UMSN has a broad scope of talented clinical preceptors available in the University of Michigan Health System. We also place students with skilled preceptors in major health systems in southeast Michigan and other locations across the state. Clinical settings expose students to the entire spectrum of care, from community settings such as homeless shelters and youth center clinics, private primary care practices, regional hospitals in global locations, and local specialty clinics. Our long-standing tradition of rigorous academic preparation paired with intensive experiential learning makes for highly successful nurse professionals.

Global opportunities 

The School of Nursing is a designated PAHO/WHO Collaborating Center. This designation gives students the opportunity to see how international health policy is formed through intergovernmental organizations. Students have the opportunity to work with School of Nursing faculty in a variety of global clinical settings, to complete a global health concentration, and all our students can draw on the wealth of international opportunities available through the University of Michigan.

Overall objectives of degree programs

Consistent with the school's philosophy of nursing, our degree programs are designed to prepare graduates to:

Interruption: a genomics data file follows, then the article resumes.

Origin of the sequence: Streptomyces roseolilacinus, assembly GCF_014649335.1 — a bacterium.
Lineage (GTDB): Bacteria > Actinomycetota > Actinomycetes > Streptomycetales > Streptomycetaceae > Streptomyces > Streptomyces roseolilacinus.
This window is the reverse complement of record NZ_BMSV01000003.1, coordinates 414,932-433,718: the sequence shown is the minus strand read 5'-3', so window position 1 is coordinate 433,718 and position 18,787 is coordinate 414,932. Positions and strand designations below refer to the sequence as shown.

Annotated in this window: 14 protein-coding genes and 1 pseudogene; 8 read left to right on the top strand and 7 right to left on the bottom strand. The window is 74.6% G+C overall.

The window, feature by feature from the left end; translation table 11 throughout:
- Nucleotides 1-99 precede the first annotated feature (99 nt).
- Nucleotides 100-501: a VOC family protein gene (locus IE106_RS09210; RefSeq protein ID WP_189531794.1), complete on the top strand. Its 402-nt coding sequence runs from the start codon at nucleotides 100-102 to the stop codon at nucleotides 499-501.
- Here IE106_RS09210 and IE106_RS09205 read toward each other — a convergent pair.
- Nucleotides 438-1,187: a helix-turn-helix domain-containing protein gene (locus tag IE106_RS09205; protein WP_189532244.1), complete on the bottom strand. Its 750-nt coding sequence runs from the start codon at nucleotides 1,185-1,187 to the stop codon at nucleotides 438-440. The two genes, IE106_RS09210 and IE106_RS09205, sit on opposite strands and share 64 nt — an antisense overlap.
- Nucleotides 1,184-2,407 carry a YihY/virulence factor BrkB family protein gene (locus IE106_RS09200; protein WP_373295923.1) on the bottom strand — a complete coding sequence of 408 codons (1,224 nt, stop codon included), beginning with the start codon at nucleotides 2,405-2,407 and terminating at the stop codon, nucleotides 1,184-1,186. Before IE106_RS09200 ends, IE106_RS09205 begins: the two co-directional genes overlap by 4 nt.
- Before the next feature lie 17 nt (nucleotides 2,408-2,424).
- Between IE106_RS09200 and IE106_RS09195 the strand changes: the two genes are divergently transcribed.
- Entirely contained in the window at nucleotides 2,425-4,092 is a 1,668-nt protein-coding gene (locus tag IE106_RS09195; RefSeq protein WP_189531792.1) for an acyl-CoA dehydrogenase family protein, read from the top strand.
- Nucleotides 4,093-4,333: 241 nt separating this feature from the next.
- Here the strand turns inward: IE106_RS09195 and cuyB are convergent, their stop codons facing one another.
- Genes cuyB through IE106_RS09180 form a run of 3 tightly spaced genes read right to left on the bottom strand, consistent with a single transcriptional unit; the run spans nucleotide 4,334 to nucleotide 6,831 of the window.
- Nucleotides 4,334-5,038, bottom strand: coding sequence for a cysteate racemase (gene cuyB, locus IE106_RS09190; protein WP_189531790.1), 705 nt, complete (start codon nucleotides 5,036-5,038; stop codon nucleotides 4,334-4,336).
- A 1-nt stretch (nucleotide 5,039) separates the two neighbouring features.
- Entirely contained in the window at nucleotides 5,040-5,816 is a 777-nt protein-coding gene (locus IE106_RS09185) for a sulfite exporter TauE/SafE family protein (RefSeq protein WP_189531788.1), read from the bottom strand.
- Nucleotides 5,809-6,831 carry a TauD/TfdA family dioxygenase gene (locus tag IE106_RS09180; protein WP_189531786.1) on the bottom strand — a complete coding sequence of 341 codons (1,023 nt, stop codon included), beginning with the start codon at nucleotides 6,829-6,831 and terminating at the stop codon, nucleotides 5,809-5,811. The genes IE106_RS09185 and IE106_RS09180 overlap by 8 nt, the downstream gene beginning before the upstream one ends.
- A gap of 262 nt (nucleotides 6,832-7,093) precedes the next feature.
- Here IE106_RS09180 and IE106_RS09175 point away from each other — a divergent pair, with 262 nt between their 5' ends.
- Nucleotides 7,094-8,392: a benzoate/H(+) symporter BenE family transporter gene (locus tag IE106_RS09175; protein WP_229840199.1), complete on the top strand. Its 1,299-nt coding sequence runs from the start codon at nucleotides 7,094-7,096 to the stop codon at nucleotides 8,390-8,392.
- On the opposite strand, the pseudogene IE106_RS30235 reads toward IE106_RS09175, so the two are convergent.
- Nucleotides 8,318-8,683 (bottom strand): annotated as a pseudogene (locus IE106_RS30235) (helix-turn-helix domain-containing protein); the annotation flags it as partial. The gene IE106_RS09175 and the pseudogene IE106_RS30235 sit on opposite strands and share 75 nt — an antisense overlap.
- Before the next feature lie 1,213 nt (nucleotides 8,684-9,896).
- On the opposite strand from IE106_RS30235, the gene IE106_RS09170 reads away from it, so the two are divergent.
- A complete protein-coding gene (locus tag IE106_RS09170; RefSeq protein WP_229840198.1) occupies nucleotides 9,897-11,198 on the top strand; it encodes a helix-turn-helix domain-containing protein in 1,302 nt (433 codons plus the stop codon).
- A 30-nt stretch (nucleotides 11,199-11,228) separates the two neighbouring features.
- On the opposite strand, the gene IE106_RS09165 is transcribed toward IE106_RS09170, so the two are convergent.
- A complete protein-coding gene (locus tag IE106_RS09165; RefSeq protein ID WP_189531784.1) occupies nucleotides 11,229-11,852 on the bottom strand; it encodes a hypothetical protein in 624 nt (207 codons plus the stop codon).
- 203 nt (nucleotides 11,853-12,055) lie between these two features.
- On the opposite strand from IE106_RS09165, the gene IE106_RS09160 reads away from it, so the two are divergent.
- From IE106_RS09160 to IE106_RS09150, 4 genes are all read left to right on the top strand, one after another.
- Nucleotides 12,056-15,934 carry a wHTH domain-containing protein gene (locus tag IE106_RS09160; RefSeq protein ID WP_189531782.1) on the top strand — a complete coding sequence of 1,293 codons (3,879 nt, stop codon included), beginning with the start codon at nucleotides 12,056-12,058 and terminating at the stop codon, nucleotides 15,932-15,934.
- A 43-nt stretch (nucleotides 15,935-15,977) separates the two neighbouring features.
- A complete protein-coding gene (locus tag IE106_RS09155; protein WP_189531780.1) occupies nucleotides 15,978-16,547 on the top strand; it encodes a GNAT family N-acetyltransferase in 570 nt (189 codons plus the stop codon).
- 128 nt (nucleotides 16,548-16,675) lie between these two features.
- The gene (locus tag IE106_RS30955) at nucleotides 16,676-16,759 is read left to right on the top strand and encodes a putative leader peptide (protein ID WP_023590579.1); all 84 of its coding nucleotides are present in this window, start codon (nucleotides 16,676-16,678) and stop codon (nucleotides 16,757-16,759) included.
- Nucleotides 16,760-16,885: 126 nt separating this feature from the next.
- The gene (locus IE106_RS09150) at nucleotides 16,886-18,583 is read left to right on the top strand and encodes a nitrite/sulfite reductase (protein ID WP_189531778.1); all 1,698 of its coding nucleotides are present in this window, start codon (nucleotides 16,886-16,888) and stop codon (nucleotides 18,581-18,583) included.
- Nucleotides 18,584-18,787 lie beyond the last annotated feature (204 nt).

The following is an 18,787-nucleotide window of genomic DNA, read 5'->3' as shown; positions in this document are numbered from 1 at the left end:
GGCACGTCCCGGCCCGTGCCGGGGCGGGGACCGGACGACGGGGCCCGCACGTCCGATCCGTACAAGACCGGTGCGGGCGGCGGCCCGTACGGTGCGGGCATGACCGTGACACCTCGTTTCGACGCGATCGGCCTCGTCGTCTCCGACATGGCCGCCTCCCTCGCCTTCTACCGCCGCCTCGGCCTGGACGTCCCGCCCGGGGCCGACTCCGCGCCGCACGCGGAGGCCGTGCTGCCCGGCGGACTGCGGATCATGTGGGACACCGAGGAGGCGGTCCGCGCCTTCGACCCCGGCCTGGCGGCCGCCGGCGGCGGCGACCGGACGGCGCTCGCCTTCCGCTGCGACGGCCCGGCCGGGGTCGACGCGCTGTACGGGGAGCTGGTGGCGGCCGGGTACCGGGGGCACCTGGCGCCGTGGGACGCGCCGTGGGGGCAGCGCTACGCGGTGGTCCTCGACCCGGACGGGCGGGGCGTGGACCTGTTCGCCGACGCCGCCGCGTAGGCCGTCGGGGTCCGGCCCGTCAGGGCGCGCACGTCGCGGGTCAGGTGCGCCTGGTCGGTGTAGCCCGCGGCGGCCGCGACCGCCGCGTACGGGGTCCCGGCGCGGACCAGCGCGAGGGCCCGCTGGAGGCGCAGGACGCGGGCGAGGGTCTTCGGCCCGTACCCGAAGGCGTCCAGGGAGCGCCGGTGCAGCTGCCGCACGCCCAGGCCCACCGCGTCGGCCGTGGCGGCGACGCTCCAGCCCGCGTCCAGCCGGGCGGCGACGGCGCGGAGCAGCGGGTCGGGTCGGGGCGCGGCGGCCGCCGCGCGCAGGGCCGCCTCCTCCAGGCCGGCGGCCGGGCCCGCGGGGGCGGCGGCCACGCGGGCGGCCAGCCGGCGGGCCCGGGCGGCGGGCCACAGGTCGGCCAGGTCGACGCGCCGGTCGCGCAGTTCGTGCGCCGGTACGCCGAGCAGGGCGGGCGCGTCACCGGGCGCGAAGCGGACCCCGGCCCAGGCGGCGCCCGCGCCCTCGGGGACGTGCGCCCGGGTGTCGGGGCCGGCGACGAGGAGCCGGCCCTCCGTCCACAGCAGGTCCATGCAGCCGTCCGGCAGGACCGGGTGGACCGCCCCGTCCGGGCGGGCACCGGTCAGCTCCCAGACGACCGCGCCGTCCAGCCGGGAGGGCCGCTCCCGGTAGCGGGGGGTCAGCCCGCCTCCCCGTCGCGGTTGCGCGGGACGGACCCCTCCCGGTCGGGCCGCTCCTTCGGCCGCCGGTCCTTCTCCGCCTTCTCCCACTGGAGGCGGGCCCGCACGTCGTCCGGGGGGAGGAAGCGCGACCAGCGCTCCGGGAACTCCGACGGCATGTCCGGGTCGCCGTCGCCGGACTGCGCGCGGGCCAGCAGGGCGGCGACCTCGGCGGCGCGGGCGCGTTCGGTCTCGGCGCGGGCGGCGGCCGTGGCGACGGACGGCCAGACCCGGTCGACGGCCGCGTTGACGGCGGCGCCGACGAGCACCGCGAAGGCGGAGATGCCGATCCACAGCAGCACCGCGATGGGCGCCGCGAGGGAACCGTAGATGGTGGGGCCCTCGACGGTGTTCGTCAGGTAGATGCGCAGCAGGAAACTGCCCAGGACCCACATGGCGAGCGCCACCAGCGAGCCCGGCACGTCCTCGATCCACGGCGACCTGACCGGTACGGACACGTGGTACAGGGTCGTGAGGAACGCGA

• Expand knowledge and expertise in a specialty area of nursing
  • Investigate various theories related to the practice of nursing
  • Examine health issues and care delivery systems with regard to their implications for nursing
  • Evaluate nursing roles and their articulation with other health care roles in the planning and delivery of health care
  • Gain advanced knowledge in related physical, social and behavioral sciences and humanities
  • Develop abilities in facilitating collegial relationships in the planning and delivery of health care and conduct of collaborative research
  • Engage in directed scholarly study
  • Develop knowledge and skills in planning and implementing data/evidence-based change in nursing practice and health care delivery systems
  • Assume leadership roles in clinical nursing, teaching, or management, from a strong theory, evidence, and practice base
  • Develop skills in analyzing the social, political, ethical, technological, economic, and professional issues and their implications for nurses, nursing, and health care
  • Value the diversity of people of different genders, sexual orientation, ages, races, cultures, religions, nationalities, and beliefs and the ways in which these affect health and health care delivery

Teaching and learning statement

The University of Michigan School of Nursing believes that active participation of the students in the learning process leads to better understanding of concepts, reinforces retention of knowledge and builds the foundation for life-long professional learning. The school fosters the use of innovative, experimental and emerging pedagogies and technologies to engage students in the learning process. To achieve its goals the school has developed flexible physical and virtual learning spaces and a highly integrated information technology support system. The aim is to facilitate creative teaching and learning activities for faculty and students through the use of technology, community and global outreach.